A More Inclusive Wilderness Story

 Person sitting in the desert

The dominant public lands narrative has long celebrated American greatness by ignoring genocide, oppression, and land dispossession. The Wilderness Institute is working to tell a more honest story of the wilderness movement's evolution--to visitors, land managers, students and the public--one that encourages growth through equity and inclusion.

It is important that the wilderness story becomes honest and relevant to diverse affinity groups, and accurately contextualizes conservation’s colonialist and discriminatory past without further victimizing systemically-excluded groups. Through a new project, the Institute's Wilderness Connect program, is re-evaluating the events and people that have traditionally characterized the history of the wilderness philosophy. The Wilderness Connect program includes a comprehensive online library of information about all wilderness areas in the country along with learning tools for those wanting to visit wilderness areas. From the idolization of characters like John Muir to the discriminatory meanings now conveyed by words like "untrammeled" and "man," Wilderness Connect is re-envisioning the wilderness story we tell to transform what has long been a European-White-male-centric tale to one that recognizes the roles and contributions of BIPOC, women, members of the LGBTQ+ community, outdoor enthusiasts with disabilities and other systemically-excluded groups.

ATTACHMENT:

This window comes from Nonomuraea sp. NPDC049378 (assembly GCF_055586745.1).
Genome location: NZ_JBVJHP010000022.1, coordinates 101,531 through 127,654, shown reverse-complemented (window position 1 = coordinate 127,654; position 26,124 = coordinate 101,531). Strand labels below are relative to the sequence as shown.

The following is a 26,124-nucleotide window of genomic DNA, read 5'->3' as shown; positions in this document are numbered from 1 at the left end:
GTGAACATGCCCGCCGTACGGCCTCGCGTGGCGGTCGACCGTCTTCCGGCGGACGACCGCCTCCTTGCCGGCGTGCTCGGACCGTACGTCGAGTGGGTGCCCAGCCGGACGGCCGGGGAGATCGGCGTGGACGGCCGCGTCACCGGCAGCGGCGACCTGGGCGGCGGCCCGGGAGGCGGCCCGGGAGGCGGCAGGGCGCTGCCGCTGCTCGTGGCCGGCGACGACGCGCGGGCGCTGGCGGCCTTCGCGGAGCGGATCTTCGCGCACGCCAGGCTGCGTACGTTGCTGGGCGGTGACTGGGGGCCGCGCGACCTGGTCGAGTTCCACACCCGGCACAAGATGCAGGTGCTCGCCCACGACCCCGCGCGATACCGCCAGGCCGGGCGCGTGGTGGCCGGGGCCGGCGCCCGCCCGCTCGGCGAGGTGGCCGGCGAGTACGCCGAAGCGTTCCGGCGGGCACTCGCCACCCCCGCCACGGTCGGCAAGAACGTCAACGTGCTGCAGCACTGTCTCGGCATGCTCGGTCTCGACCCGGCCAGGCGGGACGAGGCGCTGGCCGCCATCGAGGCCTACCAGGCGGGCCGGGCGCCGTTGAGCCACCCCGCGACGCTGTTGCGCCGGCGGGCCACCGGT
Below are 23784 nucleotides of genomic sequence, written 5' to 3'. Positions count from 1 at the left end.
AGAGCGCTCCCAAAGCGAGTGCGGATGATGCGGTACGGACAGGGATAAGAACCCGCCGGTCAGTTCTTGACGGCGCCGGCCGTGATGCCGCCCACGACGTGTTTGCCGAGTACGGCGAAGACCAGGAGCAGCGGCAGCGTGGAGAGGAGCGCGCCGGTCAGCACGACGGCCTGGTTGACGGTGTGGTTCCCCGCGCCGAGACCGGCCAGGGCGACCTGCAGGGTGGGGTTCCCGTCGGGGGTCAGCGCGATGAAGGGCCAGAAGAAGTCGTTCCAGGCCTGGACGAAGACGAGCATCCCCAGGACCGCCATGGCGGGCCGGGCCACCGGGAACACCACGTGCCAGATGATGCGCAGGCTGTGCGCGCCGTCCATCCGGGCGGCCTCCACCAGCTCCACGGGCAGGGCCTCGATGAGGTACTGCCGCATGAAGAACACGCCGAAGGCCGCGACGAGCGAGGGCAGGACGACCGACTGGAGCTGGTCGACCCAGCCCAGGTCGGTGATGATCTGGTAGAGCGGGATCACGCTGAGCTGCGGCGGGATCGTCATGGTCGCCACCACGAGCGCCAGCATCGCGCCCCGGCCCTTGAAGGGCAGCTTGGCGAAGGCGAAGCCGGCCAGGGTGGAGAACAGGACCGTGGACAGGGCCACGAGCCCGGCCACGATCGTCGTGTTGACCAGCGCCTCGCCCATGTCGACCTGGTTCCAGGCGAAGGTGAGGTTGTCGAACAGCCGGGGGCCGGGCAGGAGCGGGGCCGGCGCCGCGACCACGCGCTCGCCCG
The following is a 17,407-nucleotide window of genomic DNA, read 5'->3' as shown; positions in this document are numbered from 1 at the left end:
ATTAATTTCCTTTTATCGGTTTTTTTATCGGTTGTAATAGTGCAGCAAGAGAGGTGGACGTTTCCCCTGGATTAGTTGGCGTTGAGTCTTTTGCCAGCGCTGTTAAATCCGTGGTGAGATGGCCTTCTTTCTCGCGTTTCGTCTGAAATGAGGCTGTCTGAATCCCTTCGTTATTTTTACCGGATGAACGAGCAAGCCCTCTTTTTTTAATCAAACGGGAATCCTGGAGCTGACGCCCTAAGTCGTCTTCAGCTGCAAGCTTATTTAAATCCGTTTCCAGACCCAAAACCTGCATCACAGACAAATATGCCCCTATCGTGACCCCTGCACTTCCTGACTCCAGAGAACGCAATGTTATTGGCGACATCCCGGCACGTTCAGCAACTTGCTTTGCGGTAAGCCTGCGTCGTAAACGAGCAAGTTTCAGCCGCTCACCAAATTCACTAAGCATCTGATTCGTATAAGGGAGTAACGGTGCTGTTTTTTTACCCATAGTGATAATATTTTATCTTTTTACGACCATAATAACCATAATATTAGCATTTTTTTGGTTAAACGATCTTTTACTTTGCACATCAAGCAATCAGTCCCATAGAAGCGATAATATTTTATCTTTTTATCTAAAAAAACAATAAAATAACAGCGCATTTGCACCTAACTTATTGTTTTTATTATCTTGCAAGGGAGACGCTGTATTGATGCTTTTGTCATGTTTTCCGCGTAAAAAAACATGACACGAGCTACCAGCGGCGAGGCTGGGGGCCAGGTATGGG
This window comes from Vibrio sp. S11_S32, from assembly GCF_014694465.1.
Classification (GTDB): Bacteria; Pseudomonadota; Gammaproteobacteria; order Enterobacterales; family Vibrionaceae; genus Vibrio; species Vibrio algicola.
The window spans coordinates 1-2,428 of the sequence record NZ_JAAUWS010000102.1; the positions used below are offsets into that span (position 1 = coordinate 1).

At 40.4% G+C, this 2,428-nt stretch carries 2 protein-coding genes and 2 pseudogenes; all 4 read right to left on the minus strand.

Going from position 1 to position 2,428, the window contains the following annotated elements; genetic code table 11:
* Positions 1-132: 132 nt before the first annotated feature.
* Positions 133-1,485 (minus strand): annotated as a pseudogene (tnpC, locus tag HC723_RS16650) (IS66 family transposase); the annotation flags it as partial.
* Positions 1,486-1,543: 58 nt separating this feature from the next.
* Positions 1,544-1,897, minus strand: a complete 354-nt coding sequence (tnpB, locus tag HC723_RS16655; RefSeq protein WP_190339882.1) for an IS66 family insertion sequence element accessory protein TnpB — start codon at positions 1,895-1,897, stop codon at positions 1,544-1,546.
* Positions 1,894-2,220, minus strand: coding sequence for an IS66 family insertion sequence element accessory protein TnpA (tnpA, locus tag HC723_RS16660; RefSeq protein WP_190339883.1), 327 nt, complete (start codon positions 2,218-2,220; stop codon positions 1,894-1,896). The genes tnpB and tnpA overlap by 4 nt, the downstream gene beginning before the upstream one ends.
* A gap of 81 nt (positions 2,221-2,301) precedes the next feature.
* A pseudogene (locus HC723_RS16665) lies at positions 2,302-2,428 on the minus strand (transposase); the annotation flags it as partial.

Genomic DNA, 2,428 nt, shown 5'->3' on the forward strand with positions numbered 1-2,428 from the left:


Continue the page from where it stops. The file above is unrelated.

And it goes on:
Authoring and editing are being guided by an advisory committee including people with diverse identities under leadership provided by the Wilderness Institute's Wildlands Communications Director, Lisa Ronald. Graduate student writers are also being included.

Look for changes to the Wilderness Connect website starting in 2022. For questions about this project, contact Wildlands Communications Director Lisa Ronald.